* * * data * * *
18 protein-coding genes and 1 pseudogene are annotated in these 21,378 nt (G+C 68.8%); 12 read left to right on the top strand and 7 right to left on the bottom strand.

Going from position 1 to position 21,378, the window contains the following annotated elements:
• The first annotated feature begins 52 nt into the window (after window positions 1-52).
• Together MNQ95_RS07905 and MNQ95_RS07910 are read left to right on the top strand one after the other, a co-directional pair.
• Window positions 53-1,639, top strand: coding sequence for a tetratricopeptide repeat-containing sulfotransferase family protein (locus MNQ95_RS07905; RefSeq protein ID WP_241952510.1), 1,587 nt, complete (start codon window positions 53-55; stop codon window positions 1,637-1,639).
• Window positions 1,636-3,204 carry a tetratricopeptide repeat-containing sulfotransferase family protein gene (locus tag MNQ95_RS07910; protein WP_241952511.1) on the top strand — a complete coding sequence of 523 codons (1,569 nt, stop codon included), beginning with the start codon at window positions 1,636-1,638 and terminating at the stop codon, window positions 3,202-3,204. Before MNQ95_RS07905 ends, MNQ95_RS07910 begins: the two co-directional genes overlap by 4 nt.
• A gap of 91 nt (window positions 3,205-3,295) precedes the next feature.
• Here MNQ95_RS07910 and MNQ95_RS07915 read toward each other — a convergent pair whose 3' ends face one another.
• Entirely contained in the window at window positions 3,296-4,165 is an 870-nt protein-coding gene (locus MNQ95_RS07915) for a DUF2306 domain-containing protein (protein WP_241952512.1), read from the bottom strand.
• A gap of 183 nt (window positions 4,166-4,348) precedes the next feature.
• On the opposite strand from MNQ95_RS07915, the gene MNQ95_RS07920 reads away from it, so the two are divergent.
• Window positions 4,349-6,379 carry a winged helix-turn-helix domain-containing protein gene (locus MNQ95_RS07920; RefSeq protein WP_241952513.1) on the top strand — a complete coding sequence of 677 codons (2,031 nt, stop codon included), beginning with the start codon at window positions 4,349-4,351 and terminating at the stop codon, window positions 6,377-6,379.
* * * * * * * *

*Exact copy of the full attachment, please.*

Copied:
18 protein-coding genes and 1 pseudogene are annotated in these 21,378 nt (G+C 68.8%); 12 read left to right on the top strand and 7 right to left on the bottom strand.

Going from position 1 to position 21,378, the window contains the following annotated elements:
• The first annotated feature begins 52 nt into the window (after window positions 1-52).
• Together MNQ95_RS07905 and MNQ95_RS07910 are read left to right on the top strand one after the other, a co-directional pair.
• Window positions 53-1,639, top strand: coding sequence for a tetratricopeptide repeat-containing sulfotransferase family protein (locus MNQ95_RS07905; RefSeq protein ID WP_241952510.1), 1,587 nt, complete (start codon window positions 53-55; stop codon window positions 1,637-1,639).
• Window positions 1,636-3,204 carry a tetratricopeptide repeat-containing sulfotransferase family protein gene (locus tag MNQ95_RS07910; protein WP_241952511.1) on the top strand — a complete coding sequence of 523 codons (1,569 nt, stop codon included), beginning with the start codon at window positions 1,636-1,638 and terminating at the stop codon, window positions 3,202-3,204. Before MNQ95_RS07905 ends, MNQ95_RS07910 begins: the two co-directional genes overlap by 4 nt.
• A gap of 91 nt (window positions 3,205-3,295) precedes the next feature.
• Here MNQ95_RS07910 and MNQ95_RS07915 read toward each other — a convergent pair whose 3' ends face one another.
• Entirely contained in the window at window positions 3,296-4,165 is an 870-nt protein-coding gene (locus MNQ95_RS07915) for a DUF2306 domain-containing protein (protein WP_241952512.1), read from the bottom strand.
• A gap of 183 nt (window positions 4,166-4,348) precedes the next feature.
• On the opposite strand from MNQ95_RS07915, the gene MNQ95_RS07920 reads away from it, so the two are divergent.
• Window positions 4,349-6,379 carry a winged helix-turn-helix domain-containing protein gene (locus MNQ95_RS07920; RefSeq protein WP_241952513.1) on the top strand — a complete coding sequence of 677 codons (2,031 nt, stop codon included), beginning with the start codon at window positions 4,349-4,351 and terminating at the stop codon, window positions 6,377-6,379.